Each year, the Spring Summit of the EU is followed by the Brussels Forum of the German Marshall Fund. This is the third year that I have been invited to this meeting of politicians, public opinion leaders, diplomats and young people from the US and the EU. I emptied my diary because it is great to be 'among the believers', people who believe that good transatlantic relations are important for the prosperity of people all over the world.
The forum opened with a BBC World debate on the question "Have Western Policies in the Middle East and North Africa Failed?" Nik Gowing interviewed Catherine Ashton (EU High Representative for Foreign Affairs and Security Policy), Nabil Fahmy (Dean of the School of Global Affairs and Public Policy at the American University in Cairo) and Jeanne Shaheen (member of the US Congress). The debate initially focused on the current military action in Libya. Then political writer Timothy Garton Ash challenged the three panelists on why the ‘Arab spring’ seems to have taken us by surprise. He argued that what is urgently needed is medium and long term planning for future relationships between the West and the Arab world. He also questioned Ashton about whether the EU should have a Foundation for Democracy, similar to the US National Endowment of Democracy. This would give more maneuvering space for European civil society organizations to support their counterparts in the Arab region. Ashton implied that something is in the making by jokingly saying, ‘Did you read my emails?’ But she didn't go into details. She also referred to an earlier piece she wrote for the international media in which she argues that Europe can bring 'money, markets and mobility' to the Arab world. And she acknowledged that the EU is like an oil tanker, slow in changing its course, but added that she would like to support 'speedboats' which can act more swiftly.
I feel that Ashton missed an opportunity to say more about the lack of planning on the part of the EU, and the need to develop a long-term vision that can anticipate the obvious signs. There is a tremendous task ahead for the European External Action Service to learn from previous mistakes in EU foreign policy in the Arab region. I believe that exactly this will be a really good 'selling point' for NGOs vis-à-vis European governments. Because it is clear that governments have to deal with conflicting interests at times, and therefore will not always want to look in the right direction. Many European NGOs are good partners with Arab activists and NGOs and they have extensive knowledge about possible areas for more cooperation with their Arab counterparts.
Mahmoud Salem (Sandmonkey on Twitter) gave the audience a piece of his mind and his words probably reflected what many in the polite and diplomatic audience were thinking. See his blog on Egyptian politics, which gives a brilliant insight into the next steps for Egypt. He put it in simple words, 'who elected the Arab League?' But the panel ducked when Nik Gowing pointed out that indeed we seem to be dealing with the League of Dictators.
As a supporter of the courageous attempts of people in Syria to call for their human rights, I had a particular reason to be present at this event. I had received some relevant recommendations for EU action from a number of Dutch NGOs working with partner organizations inside Syria. The NGOs were clear about their position late Friday afternoon on the 25th March: there is still a window of opportunity for dialogue with the Syrian authorities on genuine reform. So perhaps the EU could play an encouraging role in this by sending its highest foreign policy representative to Damascus. The EU was embarrassingly late in supporting the people of Tunisia, Libya and Egypt when they were simply asking for freedom and respect for their human rights. As Ali Atassi, a Syrian journalist and documentary maker points out in an interview on French TV: we want the West to have faith in the power of the Syrian people to take things into their own hands.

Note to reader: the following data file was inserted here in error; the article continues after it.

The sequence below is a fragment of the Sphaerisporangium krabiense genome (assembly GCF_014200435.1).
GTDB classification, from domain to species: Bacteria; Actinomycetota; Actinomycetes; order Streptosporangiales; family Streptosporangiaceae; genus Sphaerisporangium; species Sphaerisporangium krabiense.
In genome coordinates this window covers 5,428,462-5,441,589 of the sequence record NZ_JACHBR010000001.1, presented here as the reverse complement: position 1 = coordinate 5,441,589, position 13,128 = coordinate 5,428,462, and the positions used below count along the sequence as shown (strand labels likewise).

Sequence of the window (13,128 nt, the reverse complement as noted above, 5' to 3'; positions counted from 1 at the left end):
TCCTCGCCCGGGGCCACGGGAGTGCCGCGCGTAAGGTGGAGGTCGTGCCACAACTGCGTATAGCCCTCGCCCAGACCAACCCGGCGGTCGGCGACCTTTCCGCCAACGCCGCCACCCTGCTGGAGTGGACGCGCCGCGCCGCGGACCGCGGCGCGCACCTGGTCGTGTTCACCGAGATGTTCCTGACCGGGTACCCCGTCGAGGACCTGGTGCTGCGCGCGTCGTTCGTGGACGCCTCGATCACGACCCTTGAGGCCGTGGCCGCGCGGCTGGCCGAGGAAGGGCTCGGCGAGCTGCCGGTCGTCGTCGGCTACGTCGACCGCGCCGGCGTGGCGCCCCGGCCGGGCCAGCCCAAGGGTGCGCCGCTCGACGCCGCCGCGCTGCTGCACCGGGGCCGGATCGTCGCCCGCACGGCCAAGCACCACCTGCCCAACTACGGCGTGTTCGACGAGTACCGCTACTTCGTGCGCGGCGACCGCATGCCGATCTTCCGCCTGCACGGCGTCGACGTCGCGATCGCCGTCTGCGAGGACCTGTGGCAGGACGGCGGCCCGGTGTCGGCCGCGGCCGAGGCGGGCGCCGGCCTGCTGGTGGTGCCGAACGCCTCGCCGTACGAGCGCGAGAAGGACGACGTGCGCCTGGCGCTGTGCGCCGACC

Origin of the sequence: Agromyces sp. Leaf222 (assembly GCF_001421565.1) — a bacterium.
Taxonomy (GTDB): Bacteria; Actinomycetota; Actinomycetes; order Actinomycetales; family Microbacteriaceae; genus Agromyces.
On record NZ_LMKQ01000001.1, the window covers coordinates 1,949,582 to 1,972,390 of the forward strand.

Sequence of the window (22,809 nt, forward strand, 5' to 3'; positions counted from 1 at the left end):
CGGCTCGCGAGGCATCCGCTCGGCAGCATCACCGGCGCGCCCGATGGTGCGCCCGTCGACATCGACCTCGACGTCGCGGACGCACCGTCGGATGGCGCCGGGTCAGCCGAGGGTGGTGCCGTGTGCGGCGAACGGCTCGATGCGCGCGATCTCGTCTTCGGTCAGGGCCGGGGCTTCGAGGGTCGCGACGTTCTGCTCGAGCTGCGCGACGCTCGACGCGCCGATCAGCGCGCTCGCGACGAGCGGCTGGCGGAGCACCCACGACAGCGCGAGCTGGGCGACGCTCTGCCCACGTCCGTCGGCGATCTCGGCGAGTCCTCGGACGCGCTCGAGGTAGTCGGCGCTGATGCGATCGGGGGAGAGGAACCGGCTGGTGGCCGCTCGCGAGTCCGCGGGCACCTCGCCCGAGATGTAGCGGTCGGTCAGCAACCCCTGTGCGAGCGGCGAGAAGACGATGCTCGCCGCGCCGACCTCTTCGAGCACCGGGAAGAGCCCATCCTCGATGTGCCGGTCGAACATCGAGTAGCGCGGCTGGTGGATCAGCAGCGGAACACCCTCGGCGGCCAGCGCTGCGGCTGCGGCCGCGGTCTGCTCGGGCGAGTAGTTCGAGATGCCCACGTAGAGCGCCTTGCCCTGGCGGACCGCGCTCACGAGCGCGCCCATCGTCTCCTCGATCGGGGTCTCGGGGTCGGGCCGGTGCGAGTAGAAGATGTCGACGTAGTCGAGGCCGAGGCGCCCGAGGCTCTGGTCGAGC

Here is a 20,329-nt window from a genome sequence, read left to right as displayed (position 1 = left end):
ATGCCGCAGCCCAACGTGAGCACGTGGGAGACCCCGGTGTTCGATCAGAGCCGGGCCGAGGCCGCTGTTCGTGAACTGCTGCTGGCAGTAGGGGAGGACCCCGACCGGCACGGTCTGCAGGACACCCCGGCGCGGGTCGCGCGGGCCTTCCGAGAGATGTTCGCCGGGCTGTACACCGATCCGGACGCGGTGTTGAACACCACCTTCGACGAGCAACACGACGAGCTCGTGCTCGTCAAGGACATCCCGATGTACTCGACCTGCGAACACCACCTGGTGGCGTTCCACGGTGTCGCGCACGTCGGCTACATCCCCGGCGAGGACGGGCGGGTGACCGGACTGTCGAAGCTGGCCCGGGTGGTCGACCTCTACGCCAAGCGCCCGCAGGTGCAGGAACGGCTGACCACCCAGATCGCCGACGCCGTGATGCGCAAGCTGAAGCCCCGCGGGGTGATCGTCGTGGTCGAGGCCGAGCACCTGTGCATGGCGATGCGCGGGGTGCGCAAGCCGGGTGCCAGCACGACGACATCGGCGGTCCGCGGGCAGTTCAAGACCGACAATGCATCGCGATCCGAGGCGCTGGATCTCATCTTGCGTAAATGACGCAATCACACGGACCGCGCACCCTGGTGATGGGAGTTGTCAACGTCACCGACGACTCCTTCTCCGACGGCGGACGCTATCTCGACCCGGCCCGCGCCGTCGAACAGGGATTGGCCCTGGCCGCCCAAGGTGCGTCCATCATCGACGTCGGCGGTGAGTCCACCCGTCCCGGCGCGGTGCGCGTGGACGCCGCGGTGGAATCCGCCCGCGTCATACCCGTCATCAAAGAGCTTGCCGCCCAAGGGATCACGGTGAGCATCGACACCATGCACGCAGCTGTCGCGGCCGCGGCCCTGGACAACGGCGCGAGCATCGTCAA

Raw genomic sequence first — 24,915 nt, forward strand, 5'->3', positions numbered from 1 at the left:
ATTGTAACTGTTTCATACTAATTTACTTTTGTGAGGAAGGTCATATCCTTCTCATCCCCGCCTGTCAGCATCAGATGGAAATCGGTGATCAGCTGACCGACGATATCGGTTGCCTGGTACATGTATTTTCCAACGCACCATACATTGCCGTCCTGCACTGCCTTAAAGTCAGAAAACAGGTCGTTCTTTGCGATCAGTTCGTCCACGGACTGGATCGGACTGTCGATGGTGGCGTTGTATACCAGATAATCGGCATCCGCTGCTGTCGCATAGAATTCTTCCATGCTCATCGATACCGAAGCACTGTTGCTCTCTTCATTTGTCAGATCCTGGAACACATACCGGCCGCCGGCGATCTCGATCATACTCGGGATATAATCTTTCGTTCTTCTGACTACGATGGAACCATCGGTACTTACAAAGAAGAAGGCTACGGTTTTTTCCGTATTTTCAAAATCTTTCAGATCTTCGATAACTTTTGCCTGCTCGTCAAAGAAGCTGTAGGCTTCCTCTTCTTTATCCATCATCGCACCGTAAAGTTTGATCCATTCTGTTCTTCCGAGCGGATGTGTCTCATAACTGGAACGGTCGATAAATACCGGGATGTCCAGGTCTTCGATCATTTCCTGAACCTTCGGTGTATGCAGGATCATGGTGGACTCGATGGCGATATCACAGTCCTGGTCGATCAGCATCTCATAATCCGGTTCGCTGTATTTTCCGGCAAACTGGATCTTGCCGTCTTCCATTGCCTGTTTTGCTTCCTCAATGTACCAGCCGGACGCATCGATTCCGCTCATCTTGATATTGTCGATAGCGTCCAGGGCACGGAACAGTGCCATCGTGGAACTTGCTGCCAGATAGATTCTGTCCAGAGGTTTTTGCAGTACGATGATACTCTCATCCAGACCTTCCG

In Syria the EU still has the option to act more timeously. But I am concerned that we are making the same mistake all over again by focusing collectively on one country militarily and losing the opportunity for dialogue in another. So I asked Ashton when she was planning to travel to Damascus. As Libya has clearly shown, waiting too long with a real vision and dialogue is a sure bet for things to get really out of hand. I believe that a serious EU initiative towards Syria now, asking the Syrian authorities that they should be serious about implementing their promises as swiftly as possible, may prevent this scenario. Fair enough, Ashton has a tough job and a heavy travel schedule, but her answer proved why the EU has difficulties speaking with one loud voice. She was evasive in her reply and merely said that there are 27 ambassadors on the ground, who are sending messages to put pressure on the government. I was surprised that she chose to stick to 'diplomacy by declarations'.
I believe that this is just not good enough at this moment. It is of course up to the people of Syria to determine their future. We can support them though by speaking out about the human rights violations that are happening during the protests and that the regime has been known for perpetrating them for a long time. But we also have to show that we are willing, in the future, to engage with the people of Syria at every level. The EU should be actively present at the highest level in the region right now.
Petra Stienen is a publicist and freelance advisor on diversity, democratisation and diplomacy. She worked as a human rights diplomat in Cairo (1995-1999) and Syria (1999-2004). She is the author of the book Dreaming of an Arab Spring (2008, in Dutch).